Ocean and Coastal Law Journal, Vol. 16, pp. 1-45, 2010
46 Pages Posted: 9 May 2011
Date Written: December 31, 2010
The interception and boarding of a ship during peacetime involves the physical act of intercepting a vessel, which may include approaching and querying the ship (approach and possibly visit), stopping the vessel, sending a boarding team onto the ship (board), conducting an inspection or search of the ship and its cargo (search), and potentially apprehending persons on board and confiscating the ship or cargo (seizure). Maritime interception against suspect vessels may be conducted in consensual, permissive, or non-permissive environments, and in a wide variety of circumstances. Consequently, legal analysis for MIO and VBSS can become complex because it involves addressing two questions of mixed fact and law.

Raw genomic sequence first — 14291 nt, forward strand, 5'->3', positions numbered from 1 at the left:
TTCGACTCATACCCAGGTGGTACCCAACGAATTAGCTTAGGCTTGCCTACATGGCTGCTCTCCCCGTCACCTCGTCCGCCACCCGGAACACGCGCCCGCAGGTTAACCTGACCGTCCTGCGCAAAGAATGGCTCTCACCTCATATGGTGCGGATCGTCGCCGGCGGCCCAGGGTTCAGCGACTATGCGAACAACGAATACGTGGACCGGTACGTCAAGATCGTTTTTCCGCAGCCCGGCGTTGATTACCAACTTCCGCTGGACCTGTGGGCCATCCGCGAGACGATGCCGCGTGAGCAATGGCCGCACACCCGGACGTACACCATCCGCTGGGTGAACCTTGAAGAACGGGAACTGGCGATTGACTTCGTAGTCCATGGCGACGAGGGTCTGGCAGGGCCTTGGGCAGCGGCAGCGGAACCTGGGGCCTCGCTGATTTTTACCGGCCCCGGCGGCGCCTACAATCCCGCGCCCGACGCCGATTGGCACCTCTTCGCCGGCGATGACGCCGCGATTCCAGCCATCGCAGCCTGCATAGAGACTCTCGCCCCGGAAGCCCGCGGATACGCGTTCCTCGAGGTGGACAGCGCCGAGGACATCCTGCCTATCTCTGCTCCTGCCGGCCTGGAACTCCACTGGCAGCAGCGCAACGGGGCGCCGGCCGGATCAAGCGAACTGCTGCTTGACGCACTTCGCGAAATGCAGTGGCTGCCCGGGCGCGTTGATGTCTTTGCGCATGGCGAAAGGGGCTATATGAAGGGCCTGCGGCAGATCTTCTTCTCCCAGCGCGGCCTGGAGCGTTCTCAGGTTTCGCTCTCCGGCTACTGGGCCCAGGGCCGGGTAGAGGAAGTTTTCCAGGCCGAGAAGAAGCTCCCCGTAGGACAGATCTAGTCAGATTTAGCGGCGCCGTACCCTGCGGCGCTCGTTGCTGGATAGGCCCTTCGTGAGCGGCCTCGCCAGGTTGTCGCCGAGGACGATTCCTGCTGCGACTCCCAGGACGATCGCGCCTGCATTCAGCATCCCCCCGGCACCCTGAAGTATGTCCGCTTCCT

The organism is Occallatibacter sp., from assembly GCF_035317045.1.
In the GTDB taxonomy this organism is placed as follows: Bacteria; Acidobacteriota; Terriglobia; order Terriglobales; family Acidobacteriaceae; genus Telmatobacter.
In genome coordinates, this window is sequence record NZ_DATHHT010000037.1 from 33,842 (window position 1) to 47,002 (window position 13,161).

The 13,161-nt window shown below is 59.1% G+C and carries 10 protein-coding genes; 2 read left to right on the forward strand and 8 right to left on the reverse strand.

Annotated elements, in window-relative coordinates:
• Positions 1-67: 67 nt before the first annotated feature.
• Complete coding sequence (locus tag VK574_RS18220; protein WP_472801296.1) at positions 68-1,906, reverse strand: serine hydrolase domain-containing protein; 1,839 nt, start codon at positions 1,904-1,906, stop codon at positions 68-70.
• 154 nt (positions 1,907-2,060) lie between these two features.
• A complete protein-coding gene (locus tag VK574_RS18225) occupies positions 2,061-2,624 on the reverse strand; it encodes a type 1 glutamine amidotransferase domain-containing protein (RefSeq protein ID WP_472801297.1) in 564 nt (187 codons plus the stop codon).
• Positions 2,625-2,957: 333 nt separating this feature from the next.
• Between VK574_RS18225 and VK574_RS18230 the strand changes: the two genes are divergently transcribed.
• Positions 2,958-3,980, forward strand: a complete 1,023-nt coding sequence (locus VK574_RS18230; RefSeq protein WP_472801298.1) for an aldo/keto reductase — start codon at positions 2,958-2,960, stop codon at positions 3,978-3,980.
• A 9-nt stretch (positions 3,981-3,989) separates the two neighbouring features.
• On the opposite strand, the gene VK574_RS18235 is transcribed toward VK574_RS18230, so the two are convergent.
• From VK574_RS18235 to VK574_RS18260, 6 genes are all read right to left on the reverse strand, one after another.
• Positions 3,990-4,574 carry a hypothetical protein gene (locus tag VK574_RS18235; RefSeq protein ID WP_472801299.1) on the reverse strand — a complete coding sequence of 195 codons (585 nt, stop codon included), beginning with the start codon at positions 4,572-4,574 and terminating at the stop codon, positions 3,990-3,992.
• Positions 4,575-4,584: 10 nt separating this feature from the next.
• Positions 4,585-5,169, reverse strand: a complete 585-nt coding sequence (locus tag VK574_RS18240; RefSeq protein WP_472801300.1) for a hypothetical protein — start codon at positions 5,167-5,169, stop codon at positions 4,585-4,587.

Suggested Citation: Suggested Citation
Kraska, James, Broken Taillight at Sea: The Peacetime International Law of Visit, Board, Search, and Seizure (December 31, 2010). Ocean and Coastal Law Journal, Vol. 16, pp. 1-45, 2010. Available at SSRN: https://ssrn.com/abstract=1830141